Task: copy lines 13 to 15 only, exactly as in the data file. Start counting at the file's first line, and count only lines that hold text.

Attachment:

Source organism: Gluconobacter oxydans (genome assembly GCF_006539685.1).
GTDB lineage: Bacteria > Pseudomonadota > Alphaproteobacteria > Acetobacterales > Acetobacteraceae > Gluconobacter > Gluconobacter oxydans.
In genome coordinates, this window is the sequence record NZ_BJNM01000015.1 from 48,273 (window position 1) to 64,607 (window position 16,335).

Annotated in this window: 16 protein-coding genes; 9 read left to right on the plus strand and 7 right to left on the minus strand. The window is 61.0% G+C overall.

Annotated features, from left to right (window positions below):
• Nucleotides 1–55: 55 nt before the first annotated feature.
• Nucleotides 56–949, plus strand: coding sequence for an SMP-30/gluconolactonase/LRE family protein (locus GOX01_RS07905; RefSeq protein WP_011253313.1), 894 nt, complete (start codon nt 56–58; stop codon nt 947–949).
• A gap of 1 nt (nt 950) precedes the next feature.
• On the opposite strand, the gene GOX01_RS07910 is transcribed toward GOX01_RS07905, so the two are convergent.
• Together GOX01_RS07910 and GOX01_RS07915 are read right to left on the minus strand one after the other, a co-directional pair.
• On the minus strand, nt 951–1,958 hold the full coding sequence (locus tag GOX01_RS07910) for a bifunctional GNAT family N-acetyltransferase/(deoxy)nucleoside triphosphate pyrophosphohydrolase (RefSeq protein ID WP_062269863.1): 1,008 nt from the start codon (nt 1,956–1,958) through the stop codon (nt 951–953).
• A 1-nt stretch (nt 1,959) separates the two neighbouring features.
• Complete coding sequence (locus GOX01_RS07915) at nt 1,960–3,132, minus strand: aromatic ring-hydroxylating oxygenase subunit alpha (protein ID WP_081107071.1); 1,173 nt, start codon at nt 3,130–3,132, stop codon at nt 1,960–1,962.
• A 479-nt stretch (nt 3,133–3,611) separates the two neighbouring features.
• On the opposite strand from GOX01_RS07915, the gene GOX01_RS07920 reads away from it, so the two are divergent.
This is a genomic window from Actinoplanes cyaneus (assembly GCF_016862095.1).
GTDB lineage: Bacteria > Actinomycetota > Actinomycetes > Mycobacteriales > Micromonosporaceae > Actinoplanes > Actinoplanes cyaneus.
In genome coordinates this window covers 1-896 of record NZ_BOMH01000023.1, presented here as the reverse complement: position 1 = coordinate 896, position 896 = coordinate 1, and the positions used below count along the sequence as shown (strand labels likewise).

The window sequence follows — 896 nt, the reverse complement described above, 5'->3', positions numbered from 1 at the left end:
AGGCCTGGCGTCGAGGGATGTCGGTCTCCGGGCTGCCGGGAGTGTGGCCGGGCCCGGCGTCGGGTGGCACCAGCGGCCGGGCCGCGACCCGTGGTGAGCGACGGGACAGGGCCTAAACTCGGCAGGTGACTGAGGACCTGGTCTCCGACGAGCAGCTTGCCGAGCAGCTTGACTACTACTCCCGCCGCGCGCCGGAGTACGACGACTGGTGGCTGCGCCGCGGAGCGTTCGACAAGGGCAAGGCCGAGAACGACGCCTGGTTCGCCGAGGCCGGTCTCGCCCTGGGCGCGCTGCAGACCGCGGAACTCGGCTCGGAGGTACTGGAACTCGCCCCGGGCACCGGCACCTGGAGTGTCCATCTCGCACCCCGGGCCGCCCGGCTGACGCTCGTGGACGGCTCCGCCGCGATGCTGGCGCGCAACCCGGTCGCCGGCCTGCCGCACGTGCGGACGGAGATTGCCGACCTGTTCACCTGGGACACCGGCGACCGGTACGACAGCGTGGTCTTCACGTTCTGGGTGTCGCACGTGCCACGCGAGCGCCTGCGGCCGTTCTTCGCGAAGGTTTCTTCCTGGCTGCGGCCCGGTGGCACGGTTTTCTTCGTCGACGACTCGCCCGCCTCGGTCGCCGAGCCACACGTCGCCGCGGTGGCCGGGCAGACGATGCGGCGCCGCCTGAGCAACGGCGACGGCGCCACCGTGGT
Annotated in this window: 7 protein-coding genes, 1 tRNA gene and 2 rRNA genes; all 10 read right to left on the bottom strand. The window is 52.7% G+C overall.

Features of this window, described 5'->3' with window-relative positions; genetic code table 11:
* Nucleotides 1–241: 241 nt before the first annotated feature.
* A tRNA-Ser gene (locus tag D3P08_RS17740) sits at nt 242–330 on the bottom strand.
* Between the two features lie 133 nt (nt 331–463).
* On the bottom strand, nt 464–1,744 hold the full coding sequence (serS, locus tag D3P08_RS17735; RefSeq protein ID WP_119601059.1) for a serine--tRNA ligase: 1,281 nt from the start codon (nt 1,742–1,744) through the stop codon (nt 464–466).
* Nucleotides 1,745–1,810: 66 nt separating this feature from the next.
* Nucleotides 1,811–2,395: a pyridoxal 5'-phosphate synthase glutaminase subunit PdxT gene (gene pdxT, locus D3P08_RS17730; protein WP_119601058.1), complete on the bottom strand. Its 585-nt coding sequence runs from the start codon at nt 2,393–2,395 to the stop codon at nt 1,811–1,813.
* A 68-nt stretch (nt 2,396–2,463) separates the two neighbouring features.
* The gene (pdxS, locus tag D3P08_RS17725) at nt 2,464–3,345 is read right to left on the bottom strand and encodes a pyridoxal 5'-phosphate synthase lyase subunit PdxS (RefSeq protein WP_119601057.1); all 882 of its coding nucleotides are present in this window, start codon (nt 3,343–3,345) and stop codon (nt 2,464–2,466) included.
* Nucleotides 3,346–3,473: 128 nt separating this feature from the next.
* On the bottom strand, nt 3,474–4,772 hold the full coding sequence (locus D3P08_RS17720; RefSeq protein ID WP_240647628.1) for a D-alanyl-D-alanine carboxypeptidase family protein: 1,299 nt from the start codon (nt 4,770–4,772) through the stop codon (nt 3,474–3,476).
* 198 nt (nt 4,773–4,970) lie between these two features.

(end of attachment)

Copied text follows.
• Complete coding sequence (locus GOX01_RS07915) at nt 1,960–3,132, minus strand: aromatic ring-hydroxylating oxygenase subunit alpha (protein ID WP_081107071.1); 1,173 nt, start codon at nt 3,130–3,132, stop codon at nt 1,960–1,962.
• A 479-nt stretch (nt 3,133–3,611) separates the two neighbouring features.
• On the opposite strand from GOX01_RS07915, the gene GOX01_RS07920 reads away from it, so the two are divergent.